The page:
a short clip of the relevant section involving chiming is at...  36-mins in      


A list of towers with chiming mechanisms around the world is being continuously developed and can be seen at...


the list currently has a total of 481 entries

with 427 in the UK, 14 in the USA, 12 in Canada, 11 in Australia, 6 in Asia, 4 in Ireland and 6 in New Zealand.

* However, we believe there are at least 550 Ellacombe devices and 120 baton claviers around the world,

not necessarily all in working order. *


Comparisons with Full Circle Ringing
There are many differences between full circle ringing and chiming...

·  Chiming is generally much quieter that full circle ringing for two reasons: 

the chiming hammers are normally lighter and slower-moving than the clappers so less energy is fed into the bell. Also at the point when a rotating bell sounds, the bell is horizontal with the opening facing the orifices and louvers, whereas chiming bells are always vertical with the openings facing the floor. Hence chiming may be more acceptable to those living nearby.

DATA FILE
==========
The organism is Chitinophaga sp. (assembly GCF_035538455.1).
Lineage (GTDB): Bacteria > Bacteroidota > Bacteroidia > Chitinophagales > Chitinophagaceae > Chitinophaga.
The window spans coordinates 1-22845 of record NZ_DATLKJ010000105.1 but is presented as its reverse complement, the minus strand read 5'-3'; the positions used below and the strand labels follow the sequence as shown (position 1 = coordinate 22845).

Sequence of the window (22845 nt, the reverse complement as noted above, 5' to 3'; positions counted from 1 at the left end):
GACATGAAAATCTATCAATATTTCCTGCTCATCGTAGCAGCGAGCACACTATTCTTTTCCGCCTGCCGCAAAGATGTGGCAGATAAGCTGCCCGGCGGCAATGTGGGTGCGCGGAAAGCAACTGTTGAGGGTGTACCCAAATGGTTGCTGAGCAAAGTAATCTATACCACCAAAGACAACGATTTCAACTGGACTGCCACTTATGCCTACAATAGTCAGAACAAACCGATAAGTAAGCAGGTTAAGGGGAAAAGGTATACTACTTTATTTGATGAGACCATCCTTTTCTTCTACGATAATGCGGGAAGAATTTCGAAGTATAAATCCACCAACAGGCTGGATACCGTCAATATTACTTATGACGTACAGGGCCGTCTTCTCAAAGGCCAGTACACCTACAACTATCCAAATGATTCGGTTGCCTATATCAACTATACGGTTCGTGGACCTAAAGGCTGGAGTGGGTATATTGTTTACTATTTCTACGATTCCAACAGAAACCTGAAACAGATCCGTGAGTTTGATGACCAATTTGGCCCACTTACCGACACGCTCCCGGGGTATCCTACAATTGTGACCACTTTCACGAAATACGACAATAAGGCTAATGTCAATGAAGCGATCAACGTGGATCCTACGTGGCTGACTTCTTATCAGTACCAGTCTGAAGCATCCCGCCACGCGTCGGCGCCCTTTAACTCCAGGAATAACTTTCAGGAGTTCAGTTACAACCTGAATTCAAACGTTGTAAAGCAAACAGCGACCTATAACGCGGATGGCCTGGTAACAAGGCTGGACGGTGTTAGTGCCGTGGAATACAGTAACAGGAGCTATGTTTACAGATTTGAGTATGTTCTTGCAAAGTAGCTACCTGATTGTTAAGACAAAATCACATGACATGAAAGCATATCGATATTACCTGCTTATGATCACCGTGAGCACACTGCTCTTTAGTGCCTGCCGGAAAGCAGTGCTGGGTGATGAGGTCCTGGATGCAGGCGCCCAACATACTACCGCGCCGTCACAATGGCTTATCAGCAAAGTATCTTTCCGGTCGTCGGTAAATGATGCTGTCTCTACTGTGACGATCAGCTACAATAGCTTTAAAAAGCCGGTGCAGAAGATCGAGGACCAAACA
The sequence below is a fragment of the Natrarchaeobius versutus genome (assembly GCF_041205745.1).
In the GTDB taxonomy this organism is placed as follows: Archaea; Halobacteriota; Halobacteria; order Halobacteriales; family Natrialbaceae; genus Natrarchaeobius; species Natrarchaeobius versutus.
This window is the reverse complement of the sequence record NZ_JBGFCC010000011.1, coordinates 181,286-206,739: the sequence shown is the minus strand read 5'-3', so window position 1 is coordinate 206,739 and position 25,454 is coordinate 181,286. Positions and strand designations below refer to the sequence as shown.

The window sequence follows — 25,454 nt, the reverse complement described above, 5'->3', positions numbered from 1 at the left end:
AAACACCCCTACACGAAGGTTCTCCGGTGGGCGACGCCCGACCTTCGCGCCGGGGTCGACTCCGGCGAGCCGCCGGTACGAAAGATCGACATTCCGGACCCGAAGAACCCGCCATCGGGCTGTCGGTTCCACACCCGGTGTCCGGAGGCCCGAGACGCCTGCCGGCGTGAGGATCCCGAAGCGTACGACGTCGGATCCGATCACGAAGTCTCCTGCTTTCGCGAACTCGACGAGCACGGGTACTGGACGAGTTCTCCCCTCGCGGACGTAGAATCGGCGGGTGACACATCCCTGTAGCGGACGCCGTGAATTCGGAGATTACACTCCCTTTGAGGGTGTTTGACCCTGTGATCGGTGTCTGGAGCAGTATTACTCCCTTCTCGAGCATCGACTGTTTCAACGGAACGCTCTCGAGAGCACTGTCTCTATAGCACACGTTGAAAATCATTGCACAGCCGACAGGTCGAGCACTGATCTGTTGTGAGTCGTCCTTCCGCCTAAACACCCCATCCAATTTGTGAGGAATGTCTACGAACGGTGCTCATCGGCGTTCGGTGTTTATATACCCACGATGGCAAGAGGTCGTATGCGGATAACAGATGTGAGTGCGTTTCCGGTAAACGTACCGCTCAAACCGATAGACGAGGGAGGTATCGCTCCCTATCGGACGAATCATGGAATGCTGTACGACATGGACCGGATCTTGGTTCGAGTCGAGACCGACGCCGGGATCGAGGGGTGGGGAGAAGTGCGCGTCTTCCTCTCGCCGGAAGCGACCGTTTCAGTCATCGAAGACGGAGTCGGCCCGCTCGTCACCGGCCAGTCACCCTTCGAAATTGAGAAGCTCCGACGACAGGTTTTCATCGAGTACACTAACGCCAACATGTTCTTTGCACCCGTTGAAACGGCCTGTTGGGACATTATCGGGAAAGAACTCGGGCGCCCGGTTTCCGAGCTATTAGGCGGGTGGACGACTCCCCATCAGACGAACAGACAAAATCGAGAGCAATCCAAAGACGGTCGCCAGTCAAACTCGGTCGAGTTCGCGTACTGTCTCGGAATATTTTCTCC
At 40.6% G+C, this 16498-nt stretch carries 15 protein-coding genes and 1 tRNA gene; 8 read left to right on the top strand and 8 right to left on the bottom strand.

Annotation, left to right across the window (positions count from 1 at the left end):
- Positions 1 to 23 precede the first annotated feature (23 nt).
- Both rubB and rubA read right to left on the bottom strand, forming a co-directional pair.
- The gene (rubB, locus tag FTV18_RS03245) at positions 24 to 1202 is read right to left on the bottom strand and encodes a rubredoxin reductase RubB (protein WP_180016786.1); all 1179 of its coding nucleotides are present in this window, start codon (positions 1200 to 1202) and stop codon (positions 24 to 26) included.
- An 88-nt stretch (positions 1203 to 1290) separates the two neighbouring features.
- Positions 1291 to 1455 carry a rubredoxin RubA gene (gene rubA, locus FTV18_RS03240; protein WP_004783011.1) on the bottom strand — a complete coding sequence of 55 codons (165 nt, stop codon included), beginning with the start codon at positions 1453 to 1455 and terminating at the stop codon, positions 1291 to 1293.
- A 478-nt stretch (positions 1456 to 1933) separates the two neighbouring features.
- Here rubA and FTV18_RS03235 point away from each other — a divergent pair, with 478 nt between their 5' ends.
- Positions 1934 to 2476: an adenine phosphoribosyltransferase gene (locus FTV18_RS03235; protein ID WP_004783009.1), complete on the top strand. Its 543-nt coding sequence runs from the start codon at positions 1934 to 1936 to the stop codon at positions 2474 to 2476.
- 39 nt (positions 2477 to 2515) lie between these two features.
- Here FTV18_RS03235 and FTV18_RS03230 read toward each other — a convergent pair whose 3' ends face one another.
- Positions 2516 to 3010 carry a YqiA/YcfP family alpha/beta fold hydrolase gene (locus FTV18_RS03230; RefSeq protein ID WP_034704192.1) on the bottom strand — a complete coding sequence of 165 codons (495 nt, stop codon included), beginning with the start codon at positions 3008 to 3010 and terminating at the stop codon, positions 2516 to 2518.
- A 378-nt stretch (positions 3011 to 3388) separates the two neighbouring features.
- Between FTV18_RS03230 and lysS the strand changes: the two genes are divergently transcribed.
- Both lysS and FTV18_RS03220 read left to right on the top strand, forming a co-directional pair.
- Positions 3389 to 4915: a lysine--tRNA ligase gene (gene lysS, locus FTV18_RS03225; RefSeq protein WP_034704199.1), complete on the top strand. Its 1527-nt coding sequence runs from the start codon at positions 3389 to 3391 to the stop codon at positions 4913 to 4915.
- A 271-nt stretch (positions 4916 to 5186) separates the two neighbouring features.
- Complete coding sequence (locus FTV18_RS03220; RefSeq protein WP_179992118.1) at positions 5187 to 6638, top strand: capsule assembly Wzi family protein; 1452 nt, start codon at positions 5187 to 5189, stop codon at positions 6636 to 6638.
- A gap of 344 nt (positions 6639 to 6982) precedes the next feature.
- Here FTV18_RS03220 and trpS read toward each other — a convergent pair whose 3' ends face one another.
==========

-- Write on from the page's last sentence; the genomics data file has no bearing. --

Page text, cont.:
·  The sound is different, rotating bells create a pleasant "tremolo effect".

This is caused by Doppler shift, whereas stationary bells sound more "dead". The clappers and hammers strike different regions of the bell, generating different harmonics. When chiming and the bell is vertical some high frequencies are also absorbed into the structure and floor.

·  When full circle ringing the tremolo effect tends to conceal that bells are out of tune, flat or harsh.

·  When full circle ringing with one person per bell, the bells can be rung closer together and faster.

·  There is more control of timing when chiming, enabling rhythm and tunes to be played.

·  When chiming, two notes can be struck as a cord, which also conceals that bells are out of tune, flat or harsh.

·  As the bells remain stationary during chiming, minimal strain is placed on the tower structure,  so chiming is often permitted when full circle ringing is not.

·  Chiming is a safer activity for all involved. There are less moving parts and far less energy is being transferred and dissipated. Hence it is ideal for the participation of children.

· Chiming the tenor bell is less demanding and produces an appropriate sound for funeral tolling.

·  Learning to play the Chimes is easier and quicker that mastering full circle ringing.